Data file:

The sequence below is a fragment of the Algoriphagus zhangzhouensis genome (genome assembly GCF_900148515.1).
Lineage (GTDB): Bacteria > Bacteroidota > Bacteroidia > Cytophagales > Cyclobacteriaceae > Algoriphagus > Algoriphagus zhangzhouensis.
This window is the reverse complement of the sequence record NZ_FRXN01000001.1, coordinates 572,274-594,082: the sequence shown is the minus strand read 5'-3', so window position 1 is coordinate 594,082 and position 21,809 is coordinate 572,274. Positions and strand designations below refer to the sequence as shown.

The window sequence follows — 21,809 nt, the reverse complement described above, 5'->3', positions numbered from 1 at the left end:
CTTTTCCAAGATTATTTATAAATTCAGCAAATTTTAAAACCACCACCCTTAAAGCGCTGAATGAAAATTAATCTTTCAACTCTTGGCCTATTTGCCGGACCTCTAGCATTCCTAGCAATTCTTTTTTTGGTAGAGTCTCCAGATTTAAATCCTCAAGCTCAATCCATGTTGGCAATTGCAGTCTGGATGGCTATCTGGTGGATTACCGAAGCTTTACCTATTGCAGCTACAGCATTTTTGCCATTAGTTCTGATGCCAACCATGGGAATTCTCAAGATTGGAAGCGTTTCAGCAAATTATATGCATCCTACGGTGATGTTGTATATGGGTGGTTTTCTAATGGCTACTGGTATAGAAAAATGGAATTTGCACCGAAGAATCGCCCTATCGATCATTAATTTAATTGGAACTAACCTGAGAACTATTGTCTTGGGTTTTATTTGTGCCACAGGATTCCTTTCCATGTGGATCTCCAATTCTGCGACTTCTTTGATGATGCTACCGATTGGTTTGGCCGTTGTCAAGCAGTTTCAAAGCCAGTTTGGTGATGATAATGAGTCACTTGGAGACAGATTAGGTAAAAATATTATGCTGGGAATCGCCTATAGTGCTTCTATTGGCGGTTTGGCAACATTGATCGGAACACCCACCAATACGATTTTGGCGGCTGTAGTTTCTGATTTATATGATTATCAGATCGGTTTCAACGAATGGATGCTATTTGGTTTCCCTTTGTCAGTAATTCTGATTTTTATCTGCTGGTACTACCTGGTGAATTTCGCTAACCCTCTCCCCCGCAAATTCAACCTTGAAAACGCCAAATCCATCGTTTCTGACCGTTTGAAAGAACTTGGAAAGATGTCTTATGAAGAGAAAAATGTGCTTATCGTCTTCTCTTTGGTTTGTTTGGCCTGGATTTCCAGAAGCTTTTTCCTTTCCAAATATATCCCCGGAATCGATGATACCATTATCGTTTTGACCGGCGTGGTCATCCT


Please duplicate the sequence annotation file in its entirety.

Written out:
The sequence below is a fragment of the Algoriphagus zhangzhouensis genome (genome assembly GCF_900148515.1).
Lineage (GTDB): Bacteria > Bacteroidota > Bacteroidia > Cytophagales > Cyclobacteriaceae > Algoriphagus > Algoriphagus zhangzhouensis.
This window is the reverse complement of the sequence record NZ_FRXN01000001.1, coordinates 572,274-594,082: the sequence shown is the minus strand read 5'-3', so window position 1 is coordinate 594,082 and position 21,809 is coordinate 572,274. Positions and strand designations below refer to the sequence as shown.

The window sequence follows — 21,809 nt, the reverse complement described above, 5'->3', positions numbered from 1 at the left end:
CTTTTCCAAGATTATTTATAAATTCAGCAAATTTTAAAACCACCACCCTTAAAGCGCTGAATGAAAATTAATCTTTCAACTCTTGGCCTATTTGCCGGACCTCTAGCATTCCTAGCAATTCTTTTTTTGGTAGAGTCTCCAGATTTAAATCCTCAAGCTCAATCCATGTTGGCAATTGCAGTCTGGATGGCTATCTGGTGGATTACCGAAGCTTTACCTATTGCAGCTACAGCATTTTTGCCATTAGTTCTGATGCCAACCATGGGAATTCTCAAGATTGGAAGCGTTTCAGCAAATTATATGCATCCTACGGTGATGTTGTATATGGGTGGTTTTCTAATGGCTACTGGTATAGAAAAATGGAATTTGCACCGAAGAATCGCCCTATCGATCATTAATTTAATTGGAACTAACCTGAGAACTATTGTCTTGGGTTTTATTTGTGCCACAGGATTCCTTTCCATGTGGATCTCCAATTCTGCGACTTCTTTGATGATGCTACCGATTGGTTTGGCCGTTGTCAAGCAGTTTCAAAGCCAGTTTGGTGATGATAATGAGTCACTTGGAGACAGATTAGGTAAAAATATTATGCTGGGAATCGCCTATAGTGCTTCTATTGGCGGTTTGGCAACATTGATCGGAACACCCACCAATACGATTTTGGCGGCTGTAGTTTCTGATTTATATGATTATCAGATCGGTTTCAACGAATGGATGCTATTTGGTTTCCCTTTGTCAGTAATTCTGATTTTTATCTGCTGGTACTACCTGGTGAATTTCGCTAACCCTCTCCCCCGCAAATTCAACCTTGAAAACGCCAAATCCATCGTTTCTGACCGTTTGAAAGAACTTGGAAAGATGTCTTATGAAGAGAAAAATGTGCTTATCGTCTTCTCTTTGGTTTGTTTGGCCTGGATTTCCAGAAGCTTTTTCCTTTCCAAATATATCCCCGGAATCGATGATACCATTATCGTTTTGACCGGCGTGGTCATCCT